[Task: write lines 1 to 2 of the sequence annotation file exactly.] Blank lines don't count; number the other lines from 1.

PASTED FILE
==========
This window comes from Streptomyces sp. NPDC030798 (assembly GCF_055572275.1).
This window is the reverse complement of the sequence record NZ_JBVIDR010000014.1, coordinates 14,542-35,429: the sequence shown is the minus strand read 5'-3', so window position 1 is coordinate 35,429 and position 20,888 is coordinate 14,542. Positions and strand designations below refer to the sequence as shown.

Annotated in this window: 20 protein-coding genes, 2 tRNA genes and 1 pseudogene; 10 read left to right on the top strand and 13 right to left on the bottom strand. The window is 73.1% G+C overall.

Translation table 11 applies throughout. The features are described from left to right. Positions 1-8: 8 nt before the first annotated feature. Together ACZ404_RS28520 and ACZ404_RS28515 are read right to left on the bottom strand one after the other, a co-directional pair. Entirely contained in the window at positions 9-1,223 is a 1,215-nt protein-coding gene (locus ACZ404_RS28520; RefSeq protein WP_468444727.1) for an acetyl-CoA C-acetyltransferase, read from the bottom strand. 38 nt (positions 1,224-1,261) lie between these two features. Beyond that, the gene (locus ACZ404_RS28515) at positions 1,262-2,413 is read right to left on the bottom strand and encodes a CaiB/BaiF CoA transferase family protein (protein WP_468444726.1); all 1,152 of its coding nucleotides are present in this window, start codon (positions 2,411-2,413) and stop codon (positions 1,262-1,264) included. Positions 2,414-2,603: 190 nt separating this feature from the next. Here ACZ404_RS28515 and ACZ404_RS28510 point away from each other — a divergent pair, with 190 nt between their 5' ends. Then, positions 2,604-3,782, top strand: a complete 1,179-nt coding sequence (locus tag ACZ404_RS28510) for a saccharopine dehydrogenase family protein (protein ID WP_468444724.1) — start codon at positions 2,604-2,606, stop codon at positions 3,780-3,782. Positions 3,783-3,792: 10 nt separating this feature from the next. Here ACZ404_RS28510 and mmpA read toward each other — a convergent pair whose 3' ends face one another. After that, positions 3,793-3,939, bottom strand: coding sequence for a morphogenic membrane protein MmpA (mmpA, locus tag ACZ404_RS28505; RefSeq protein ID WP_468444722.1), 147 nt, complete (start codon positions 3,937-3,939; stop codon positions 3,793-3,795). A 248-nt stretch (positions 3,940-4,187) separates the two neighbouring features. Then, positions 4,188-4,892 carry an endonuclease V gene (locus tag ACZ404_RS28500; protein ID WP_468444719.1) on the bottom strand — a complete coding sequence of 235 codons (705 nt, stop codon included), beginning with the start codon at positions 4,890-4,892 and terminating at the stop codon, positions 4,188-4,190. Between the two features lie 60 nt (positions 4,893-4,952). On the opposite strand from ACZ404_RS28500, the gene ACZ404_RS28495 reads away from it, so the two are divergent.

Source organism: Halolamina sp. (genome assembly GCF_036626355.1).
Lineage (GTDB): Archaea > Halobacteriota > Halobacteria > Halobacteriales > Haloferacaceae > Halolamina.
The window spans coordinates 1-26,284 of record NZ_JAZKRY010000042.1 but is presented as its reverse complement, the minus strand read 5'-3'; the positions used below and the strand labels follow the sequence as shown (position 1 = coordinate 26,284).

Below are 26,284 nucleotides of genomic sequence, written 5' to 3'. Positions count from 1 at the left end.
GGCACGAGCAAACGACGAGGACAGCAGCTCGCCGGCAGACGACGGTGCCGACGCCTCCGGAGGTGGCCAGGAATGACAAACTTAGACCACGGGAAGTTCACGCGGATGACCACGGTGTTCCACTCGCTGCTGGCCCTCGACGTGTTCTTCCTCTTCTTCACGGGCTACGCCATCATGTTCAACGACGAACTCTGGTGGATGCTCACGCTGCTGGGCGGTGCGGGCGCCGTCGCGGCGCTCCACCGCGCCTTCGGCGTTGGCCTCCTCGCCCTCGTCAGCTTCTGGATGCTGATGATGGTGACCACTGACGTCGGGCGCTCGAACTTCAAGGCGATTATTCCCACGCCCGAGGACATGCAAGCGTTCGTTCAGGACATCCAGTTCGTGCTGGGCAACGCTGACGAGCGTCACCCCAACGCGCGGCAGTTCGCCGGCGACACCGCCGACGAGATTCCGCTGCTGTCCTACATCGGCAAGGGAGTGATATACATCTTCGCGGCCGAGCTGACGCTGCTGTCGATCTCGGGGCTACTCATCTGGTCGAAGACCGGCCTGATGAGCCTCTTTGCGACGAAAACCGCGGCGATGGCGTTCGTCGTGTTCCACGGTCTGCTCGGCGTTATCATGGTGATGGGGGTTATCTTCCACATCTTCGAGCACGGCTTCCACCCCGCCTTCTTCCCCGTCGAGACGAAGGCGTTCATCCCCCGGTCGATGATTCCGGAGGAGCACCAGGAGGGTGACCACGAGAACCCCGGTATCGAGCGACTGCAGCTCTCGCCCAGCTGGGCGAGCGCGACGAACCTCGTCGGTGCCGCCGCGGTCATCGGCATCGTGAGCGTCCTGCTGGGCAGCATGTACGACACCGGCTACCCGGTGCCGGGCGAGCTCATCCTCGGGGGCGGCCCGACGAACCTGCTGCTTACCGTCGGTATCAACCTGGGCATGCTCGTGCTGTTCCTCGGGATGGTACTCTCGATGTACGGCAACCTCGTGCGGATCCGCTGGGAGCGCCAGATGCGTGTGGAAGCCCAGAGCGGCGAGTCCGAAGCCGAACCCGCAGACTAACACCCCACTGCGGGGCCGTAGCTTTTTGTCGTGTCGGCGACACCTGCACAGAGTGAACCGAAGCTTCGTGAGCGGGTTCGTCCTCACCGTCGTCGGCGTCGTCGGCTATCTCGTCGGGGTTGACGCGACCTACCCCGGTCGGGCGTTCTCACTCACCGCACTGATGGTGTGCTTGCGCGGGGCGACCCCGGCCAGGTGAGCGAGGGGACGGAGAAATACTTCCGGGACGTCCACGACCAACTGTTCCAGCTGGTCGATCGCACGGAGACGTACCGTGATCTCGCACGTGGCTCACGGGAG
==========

This window comes from Streptomyces sp. NPDC030798 (assembly GCF_055572275.1).
This window is the reverse complement of the sequence record NZ_JBVIDR010000014.1, coordinates 14,542-35,429: the sequence shown is the minus strand read 5'-3', so window position 1 is coordinate 35,429 and position 20,888 is coordinate 14,542. Positions and strand designations below refer to the sequence as shown.